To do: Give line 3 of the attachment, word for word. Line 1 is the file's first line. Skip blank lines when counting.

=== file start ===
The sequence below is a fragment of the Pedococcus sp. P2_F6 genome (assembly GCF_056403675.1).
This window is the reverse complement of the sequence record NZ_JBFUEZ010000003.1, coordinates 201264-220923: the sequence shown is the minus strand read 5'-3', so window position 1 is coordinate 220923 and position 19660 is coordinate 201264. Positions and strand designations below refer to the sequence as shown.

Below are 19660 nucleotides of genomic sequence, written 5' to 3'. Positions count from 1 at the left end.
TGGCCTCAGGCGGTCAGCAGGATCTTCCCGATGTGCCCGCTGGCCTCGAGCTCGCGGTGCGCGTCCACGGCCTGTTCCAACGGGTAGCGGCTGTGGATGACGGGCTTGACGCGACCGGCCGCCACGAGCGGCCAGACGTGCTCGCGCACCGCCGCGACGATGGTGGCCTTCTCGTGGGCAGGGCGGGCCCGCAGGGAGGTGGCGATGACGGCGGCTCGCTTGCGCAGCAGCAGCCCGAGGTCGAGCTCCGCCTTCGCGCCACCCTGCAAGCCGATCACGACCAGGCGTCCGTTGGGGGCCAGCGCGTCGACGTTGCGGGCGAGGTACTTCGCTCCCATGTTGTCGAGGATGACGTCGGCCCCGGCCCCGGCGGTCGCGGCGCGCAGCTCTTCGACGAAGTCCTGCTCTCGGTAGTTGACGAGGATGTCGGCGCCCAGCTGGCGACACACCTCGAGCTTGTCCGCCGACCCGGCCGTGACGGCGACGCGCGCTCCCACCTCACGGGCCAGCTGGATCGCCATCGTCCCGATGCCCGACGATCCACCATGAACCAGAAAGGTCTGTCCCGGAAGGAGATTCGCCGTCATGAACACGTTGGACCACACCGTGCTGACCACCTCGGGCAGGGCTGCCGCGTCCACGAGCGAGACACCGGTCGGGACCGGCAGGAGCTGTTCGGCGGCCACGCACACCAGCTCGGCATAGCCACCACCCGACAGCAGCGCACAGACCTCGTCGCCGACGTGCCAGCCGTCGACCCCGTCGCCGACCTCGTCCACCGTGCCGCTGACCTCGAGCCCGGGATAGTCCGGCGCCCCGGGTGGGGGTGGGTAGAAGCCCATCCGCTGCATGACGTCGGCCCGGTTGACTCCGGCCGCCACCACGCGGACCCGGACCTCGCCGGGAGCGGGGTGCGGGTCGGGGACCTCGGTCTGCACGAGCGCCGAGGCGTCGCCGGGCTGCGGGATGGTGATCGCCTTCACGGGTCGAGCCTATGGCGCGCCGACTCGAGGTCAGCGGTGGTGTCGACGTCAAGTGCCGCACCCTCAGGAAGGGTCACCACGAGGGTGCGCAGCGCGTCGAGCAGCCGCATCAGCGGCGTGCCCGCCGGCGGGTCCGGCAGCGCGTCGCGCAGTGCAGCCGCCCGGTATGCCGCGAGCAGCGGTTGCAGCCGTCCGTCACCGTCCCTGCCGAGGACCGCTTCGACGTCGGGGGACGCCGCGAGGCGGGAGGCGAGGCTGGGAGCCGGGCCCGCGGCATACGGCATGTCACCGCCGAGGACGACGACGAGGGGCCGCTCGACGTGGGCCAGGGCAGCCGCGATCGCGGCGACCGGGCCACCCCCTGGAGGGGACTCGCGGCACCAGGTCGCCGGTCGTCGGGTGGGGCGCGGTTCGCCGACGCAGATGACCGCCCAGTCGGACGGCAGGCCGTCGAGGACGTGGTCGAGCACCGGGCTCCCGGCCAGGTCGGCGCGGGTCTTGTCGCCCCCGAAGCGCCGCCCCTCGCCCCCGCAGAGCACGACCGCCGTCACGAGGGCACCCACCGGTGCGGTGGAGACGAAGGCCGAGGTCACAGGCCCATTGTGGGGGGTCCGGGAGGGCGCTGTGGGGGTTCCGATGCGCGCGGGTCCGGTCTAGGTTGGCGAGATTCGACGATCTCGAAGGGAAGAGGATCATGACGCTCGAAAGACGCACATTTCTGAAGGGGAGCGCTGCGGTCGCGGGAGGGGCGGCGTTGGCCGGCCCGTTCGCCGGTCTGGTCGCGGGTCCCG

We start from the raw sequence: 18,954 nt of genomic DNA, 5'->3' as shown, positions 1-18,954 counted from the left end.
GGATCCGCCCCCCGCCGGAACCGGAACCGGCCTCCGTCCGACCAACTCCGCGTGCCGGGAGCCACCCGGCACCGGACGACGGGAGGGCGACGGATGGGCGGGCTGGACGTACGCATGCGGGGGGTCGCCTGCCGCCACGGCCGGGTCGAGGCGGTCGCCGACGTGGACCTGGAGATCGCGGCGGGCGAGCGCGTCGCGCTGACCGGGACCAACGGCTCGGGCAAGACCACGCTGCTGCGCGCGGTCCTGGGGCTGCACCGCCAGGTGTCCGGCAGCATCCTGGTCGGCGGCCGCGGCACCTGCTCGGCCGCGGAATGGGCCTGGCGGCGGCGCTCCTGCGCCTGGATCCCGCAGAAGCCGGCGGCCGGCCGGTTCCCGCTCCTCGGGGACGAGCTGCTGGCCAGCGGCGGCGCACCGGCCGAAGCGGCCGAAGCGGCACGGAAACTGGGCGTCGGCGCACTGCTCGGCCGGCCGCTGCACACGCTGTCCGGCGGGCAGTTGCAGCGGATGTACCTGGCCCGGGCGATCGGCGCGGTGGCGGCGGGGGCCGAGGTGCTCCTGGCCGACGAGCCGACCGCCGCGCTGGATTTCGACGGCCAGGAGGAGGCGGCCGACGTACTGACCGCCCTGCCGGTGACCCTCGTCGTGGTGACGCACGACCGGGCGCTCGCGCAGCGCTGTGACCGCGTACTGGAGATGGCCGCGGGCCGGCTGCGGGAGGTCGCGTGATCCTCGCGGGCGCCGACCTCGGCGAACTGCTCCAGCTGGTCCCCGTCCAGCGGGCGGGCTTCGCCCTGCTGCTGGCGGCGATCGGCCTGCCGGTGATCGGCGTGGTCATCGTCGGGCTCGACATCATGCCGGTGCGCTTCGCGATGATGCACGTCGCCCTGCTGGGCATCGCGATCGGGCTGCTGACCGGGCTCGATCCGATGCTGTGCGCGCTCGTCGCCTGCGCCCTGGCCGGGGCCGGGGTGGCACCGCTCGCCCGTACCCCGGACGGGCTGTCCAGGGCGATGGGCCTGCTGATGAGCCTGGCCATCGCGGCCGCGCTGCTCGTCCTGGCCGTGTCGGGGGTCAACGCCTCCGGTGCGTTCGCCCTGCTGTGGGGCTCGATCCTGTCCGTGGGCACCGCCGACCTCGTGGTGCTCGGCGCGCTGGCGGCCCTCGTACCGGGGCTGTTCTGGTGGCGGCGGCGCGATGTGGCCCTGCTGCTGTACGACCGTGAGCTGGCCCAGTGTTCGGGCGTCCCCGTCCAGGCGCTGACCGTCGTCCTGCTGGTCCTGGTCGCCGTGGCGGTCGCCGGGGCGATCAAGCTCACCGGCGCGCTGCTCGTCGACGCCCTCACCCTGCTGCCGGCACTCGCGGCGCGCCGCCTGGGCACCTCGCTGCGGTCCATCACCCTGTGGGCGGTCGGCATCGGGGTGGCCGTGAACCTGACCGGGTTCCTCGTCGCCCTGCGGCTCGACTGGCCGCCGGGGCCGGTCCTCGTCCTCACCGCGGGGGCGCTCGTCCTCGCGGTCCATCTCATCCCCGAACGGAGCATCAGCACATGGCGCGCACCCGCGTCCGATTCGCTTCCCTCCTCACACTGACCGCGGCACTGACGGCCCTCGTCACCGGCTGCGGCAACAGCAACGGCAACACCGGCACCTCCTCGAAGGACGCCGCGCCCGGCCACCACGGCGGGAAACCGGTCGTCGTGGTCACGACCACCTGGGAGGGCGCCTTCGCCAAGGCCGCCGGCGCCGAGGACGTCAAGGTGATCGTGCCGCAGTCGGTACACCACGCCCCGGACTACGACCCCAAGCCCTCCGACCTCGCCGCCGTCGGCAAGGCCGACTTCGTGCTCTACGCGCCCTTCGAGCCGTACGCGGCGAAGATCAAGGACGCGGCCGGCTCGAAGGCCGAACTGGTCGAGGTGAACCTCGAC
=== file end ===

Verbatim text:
Below are 19660 nucleotides of genomic sequence, written 5' to 3'. Positions count from 1 at the left end.